With the weather warming up people around Finland are getting back in the saddle, buying and riding bicycles in an annual rush. The Metropolitan Area Reuse Centre (Kierrätyskeskus) got ecological this year and repaired 1,000 out-of-commission bikes to be ridden by new urban travellers.
Some of the bikes have been on pre-season sale online since Monday. More than half of the 200 bicycles have found new owners.
"We tested online bike sales with a small batch last year and the demand was high," says Aatos Weckman from the Reuse Centre. "So this time we put much more on sale."
Some consumers have voiced concern over there only being some dozens of bicycles for sale at specialised retailers, instead of hundreds. Amounts will vary this year, too.
The widest selection of refurbished bicycles can be found in Espoo's Nihtisilta superstore, which stocks 500 revamped bikes.
People line up outside the shop before opening time to get their foot in the door.
"When we opened at 10 am the most eager ones among the customers leaped straight in to find their favourite," store manager Pirjo Sorjonen describes.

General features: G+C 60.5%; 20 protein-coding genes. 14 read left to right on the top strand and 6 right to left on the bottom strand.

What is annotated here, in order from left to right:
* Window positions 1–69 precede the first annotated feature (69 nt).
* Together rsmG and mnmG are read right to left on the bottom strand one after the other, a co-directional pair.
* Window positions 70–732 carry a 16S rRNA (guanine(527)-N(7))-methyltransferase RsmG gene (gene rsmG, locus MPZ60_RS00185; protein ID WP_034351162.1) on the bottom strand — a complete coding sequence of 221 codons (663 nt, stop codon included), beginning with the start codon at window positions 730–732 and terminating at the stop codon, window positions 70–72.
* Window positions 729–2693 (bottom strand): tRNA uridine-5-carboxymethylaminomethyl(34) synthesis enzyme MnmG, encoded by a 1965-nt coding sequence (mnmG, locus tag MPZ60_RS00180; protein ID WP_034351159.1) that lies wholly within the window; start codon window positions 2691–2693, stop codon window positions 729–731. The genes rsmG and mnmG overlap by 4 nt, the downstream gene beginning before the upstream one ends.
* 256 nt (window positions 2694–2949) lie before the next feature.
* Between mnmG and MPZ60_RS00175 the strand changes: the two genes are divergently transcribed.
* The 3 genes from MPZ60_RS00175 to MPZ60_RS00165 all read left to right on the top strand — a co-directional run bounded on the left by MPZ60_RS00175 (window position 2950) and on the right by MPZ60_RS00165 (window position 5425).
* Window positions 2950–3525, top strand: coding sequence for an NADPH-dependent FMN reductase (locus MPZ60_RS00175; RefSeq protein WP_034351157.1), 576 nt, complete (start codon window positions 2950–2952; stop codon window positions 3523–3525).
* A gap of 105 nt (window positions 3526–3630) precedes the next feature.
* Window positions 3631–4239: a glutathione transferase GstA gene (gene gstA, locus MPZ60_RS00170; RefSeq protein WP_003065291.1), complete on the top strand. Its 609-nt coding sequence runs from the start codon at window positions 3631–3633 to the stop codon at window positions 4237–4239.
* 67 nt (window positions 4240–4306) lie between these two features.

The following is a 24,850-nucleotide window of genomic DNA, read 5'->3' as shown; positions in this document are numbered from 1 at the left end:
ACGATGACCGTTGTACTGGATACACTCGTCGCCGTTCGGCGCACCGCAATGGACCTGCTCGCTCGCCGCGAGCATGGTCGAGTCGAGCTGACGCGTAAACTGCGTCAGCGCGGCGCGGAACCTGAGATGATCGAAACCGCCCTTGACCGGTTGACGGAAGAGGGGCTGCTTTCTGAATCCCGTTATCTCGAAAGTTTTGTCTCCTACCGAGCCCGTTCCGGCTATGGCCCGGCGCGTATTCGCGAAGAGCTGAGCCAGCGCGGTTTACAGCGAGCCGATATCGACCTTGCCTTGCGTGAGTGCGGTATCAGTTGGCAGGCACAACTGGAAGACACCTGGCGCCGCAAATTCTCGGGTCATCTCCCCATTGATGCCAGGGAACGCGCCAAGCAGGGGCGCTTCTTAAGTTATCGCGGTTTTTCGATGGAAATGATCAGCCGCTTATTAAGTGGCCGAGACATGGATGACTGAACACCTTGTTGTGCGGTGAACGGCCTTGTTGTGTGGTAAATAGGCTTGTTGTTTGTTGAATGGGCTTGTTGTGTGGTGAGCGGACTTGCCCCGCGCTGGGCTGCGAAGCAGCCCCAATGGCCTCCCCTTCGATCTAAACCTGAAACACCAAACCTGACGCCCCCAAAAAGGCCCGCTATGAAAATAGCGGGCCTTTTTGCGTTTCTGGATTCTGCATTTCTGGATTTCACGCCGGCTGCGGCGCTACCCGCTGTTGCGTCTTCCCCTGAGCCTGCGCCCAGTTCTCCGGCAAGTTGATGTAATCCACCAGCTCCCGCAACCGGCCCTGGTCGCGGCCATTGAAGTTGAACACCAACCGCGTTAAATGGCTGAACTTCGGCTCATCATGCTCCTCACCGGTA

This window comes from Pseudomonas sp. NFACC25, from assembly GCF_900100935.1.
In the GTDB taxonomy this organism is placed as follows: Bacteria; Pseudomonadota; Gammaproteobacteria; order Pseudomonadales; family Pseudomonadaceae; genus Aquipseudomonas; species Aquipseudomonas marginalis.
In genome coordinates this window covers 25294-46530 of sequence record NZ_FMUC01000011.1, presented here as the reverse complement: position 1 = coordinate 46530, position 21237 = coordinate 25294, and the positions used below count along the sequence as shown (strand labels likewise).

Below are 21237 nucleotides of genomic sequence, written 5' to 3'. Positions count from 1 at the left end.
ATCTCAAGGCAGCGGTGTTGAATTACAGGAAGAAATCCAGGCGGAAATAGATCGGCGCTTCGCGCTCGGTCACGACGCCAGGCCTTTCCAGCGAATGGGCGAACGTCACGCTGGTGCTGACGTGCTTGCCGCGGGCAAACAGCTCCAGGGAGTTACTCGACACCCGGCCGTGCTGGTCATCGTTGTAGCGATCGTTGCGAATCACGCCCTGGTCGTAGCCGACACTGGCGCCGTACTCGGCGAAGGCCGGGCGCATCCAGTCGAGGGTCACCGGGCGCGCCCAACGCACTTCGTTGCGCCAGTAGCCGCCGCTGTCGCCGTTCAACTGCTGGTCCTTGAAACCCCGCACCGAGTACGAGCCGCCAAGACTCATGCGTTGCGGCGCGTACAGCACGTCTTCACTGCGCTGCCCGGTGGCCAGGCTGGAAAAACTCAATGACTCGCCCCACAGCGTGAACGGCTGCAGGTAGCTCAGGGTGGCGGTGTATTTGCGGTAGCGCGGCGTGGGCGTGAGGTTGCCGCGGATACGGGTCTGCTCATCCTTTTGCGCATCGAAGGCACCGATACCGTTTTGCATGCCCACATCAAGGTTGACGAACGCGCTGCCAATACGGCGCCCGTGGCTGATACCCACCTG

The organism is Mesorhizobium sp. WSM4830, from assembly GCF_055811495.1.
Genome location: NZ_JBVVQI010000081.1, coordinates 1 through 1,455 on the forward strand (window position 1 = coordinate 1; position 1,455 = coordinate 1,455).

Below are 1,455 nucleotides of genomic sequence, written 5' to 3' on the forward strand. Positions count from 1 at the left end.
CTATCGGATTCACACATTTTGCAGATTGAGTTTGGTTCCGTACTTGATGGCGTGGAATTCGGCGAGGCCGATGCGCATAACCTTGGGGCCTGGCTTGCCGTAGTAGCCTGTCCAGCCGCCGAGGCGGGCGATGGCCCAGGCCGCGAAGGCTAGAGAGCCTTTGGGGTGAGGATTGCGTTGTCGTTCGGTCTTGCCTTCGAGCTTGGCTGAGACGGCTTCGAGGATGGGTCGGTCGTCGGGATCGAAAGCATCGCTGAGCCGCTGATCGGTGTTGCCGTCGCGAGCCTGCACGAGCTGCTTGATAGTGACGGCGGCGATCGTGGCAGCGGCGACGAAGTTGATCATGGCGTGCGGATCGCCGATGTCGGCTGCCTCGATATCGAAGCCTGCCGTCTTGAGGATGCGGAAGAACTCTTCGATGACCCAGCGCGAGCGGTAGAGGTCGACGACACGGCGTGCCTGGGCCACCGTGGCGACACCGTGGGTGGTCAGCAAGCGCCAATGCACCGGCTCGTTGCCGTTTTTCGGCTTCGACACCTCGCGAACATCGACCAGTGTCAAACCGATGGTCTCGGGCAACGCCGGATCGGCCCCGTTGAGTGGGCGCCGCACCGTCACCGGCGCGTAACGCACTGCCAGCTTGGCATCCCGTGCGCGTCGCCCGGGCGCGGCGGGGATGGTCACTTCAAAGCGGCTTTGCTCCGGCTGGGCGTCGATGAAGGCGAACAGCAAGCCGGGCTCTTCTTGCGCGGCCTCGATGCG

The average reuse bike goes for about 150 euros.
All the bicycles involved have undergone extensive maintenance at the Reuse Centre's workshop, where they came as donations from people in the municipality. Weckman says that the volume of donated bikes have risen significantly in recent years, which has also accelerated the rate of recycling.
"Thanks to all these new donations we can bring new bicycles on sale throughout the spring and summer seasons. The most environmentally friendly way to dispose of unused or unwanted bikes is to order a free pickup from us and get rid of all the units at once," Weckman says.
According to the Reuse Centre repairing bicycles lessens the toll on nature, as an average bicycle requires an estimated 250 gm of natural resources to be manufactured.
"We counted that we conserved more than 400,000 kg of resources over last year," Weckman reports.
The Reuse Centre sold upwards of 1,700 restored bikes in 2016. The proceeds are used entirely for local environmental work and employment opportunities.